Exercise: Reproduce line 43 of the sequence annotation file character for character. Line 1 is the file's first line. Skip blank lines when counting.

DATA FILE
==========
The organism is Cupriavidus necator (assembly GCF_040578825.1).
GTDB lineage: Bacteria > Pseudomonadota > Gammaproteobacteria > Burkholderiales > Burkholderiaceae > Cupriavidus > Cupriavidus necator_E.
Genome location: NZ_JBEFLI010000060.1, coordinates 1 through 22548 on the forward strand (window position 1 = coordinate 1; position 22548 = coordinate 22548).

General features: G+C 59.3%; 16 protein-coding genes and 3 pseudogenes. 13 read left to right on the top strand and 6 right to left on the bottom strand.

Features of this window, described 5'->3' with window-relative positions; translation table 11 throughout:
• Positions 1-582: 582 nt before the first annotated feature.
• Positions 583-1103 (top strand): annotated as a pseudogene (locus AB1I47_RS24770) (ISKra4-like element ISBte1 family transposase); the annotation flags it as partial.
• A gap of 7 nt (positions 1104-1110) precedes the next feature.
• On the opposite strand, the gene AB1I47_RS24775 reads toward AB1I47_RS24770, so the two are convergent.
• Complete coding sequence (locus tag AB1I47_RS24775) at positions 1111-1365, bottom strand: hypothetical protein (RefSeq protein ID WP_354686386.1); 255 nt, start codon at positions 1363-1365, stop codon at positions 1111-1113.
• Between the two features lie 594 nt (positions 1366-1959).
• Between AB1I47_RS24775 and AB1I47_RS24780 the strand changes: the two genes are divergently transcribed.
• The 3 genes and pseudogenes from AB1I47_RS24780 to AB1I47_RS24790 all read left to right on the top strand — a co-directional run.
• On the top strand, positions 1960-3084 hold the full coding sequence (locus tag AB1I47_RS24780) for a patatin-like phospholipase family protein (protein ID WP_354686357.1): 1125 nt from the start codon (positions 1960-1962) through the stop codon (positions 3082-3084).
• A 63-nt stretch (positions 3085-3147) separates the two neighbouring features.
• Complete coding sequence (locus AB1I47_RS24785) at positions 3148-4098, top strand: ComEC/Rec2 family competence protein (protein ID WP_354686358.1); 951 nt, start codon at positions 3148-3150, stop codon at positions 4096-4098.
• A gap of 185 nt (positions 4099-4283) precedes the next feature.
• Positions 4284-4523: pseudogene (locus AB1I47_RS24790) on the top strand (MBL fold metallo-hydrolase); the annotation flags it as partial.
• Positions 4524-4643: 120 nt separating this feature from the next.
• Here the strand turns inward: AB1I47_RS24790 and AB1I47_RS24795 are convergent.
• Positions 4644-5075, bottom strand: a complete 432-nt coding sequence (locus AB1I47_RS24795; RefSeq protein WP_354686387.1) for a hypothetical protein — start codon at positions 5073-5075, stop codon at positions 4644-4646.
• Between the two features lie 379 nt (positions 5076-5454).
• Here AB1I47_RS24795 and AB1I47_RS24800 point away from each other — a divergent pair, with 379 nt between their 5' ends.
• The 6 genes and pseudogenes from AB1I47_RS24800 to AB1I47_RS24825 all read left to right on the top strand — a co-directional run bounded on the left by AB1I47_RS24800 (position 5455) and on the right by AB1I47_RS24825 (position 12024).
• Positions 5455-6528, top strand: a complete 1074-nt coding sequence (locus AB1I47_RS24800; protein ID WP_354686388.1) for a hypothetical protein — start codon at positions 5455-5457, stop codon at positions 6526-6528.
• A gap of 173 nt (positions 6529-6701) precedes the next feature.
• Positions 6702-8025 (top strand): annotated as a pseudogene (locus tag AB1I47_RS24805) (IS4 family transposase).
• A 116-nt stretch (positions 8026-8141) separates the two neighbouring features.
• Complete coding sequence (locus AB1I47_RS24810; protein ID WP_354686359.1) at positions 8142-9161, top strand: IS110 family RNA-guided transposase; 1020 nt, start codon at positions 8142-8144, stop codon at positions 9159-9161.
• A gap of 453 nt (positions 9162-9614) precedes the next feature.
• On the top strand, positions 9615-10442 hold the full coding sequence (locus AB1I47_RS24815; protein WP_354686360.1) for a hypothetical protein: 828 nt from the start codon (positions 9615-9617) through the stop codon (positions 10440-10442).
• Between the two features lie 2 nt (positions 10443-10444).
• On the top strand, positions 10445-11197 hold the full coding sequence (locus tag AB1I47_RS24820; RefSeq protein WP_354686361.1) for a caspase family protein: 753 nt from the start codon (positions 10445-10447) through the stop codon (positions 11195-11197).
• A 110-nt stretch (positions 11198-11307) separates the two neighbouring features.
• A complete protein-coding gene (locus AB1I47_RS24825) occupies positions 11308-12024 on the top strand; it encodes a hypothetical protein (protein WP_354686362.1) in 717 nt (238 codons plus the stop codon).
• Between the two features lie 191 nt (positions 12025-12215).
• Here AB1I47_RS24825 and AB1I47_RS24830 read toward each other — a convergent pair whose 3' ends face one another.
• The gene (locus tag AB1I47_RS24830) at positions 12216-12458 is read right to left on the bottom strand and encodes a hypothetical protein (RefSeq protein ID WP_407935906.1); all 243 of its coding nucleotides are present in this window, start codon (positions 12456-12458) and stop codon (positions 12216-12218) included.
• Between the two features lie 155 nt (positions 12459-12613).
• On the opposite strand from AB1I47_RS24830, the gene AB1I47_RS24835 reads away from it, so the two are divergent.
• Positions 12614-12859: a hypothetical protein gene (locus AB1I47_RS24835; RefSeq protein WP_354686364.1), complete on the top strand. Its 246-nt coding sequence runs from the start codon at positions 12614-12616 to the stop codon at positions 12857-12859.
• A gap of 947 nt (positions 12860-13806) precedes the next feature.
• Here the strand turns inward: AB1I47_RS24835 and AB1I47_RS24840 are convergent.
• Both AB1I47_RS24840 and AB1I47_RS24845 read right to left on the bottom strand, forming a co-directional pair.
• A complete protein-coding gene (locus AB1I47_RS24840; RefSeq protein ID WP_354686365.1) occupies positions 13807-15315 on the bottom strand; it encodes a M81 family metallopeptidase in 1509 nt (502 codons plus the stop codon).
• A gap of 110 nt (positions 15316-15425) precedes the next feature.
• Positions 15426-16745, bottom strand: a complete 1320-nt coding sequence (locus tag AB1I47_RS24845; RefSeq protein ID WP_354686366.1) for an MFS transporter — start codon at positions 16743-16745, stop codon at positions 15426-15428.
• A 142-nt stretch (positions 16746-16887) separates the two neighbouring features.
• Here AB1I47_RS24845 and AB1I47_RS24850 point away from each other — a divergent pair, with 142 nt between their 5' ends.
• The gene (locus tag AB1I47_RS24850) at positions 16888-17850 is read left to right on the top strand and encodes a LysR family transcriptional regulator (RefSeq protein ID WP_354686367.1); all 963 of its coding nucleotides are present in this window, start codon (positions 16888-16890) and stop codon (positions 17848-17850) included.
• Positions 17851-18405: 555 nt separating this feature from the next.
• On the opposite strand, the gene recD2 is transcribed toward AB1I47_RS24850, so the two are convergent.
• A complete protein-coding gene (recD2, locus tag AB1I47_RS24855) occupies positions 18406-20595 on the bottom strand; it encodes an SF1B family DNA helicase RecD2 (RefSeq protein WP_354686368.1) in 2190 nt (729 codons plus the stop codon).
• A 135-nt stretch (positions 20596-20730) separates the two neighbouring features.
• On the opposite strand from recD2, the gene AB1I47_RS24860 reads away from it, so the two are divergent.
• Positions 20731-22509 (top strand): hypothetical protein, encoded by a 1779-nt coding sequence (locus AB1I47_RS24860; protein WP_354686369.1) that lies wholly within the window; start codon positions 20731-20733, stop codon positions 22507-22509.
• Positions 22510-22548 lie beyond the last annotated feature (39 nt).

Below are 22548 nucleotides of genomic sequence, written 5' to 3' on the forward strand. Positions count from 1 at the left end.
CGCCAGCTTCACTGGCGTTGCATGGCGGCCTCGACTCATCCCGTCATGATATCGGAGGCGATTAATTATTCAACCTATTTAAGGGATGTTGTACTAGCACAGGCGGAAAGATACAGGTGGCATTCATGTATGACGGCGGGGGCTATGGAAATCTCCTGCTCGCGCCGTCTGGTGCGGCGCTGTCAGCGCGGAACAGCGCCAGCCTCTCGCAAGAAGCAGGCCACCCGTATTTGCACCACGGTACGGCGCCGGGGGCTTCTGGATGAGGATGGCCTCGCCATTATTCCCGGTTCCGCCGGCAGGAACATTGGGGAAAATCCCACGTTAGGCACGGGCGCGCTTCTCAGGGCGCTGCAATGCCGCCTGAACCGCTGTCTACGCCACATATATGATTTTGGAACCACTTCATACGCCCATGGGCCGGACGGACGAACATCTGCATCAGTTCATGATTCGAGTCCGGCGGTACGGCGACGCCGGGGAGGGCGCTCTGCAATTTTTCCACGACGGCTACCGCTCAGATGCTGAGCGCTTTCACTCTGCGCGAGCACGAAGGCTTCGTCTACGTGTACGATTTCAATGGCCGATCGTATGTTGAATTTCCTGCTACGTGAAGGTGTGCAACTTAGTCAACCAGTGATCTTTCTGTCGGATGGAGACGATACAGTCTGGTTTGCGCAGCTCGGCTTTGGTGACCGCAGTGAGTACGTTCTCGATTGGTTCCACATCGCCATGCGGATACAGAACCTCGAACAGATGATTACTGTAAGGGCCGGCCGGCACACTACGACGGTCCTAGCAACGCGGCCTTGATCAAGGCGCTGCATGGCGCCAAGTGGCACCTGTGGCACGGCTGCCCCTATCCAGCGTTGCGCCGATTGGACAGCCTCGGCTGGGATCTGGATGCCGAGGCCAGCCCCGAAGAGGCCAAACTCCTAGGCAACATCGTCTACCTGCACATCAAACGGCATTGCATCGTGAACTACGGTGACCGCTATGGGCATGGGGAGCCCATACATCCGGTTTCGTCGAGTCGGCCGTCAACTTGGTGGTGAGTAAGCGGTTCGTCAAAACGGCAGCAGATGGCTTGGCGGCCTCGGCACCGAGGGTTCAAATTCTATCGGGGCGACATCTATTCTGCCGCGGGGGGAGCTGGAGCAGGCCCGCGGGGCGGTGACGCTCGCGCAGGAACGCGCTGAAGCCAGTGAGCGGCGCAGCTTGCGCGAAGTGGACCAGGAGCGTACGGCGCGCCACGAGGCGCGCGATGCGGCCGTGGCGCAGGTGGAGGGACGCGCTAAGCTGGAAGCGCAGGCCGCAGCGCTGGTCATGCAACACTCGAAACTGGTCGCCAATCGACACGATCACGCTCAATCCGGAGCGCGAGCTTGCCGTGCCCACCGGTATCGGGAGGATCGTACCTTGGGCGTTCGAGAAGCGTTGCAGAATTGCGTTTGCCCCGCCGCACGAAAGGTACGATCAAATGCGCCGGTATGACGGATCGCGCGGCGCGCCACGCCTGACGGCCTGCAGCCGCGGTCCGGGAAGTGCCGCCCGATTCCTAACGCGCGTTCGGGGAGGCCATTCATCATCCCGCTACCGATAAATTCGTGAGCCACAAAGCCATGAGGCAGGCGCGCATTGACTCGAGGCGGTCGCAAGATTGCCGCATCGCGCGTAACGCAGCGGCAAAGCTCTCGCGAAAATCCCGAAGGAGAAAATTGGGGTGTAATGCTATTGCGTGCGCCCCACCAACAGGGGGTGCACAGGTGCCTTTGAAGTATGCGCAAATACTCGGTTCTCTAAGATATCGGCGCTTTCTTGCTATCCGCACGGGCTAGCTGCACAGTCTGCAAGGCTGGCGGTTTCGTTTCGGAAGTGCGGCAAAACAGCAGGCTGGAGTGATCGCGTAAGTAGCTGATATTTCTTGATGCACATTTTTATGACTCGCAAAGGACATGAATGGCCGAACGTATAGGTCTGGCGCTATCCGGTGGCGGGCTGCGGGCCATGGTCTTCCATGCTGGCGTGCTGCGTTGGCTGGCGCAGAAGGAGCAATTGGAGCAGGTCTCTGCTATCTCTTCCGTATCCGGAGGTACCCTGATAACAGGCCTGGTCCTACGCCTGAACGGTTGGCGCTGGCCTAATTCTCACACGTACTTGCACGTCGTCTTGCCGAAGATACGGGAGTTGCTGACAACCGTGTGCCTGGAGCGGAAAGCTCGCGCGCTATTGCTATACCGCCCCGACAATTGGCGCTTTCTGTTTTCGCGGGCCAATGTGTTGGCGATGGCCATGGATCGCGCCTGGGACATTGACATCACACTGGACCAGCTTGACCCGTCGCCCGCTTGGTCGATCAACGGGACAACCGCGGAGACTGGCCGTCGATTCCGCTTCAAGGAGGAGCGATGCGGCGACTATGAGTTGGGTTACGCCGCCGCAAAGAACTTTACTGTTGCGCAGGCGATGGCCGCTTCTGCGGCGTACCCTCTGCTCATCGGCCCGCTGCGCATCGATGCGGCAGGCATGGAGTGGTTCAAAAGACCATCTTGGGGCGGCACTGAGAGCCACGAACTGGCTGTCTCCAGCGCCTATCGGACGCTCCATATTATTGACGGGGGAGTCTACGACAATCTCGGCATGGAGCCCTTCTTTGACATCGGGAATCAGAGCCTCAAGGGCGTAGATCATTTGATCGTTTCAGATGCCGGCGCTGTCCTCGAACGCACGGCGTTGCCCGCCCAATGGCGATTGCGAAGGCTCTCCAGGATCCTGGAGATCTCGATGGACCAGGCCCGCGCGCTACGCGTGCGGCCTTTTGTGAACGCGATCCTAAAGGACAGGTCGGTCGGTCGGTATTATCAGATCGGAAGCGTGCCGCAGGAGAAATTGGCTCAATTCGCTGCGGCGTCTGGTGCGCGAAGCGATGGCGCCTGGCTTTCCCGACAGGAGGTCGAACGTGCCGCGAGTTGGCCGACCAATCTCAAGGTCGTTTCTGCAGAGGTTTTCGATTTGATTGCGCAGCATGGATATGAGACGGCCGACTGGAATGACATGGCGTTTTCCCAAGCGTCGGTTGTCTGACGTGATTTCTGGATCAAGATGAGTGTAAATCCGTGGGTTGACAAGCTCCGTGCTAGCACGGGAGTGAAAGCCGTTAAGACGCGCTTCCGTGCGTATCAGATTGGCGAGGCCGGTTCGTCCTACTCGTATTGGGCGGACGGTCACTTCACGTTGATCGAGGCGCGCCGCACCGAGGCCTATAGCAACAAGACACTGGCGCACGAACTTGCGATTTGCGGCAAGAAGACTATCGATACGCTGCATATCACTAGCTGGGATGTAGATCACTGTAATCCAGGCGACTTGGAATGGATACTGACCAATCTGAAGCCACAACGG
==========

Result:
• Here the strand turns inward: AB1I47_RS24835 and AB1I47_RS24840 are convergent.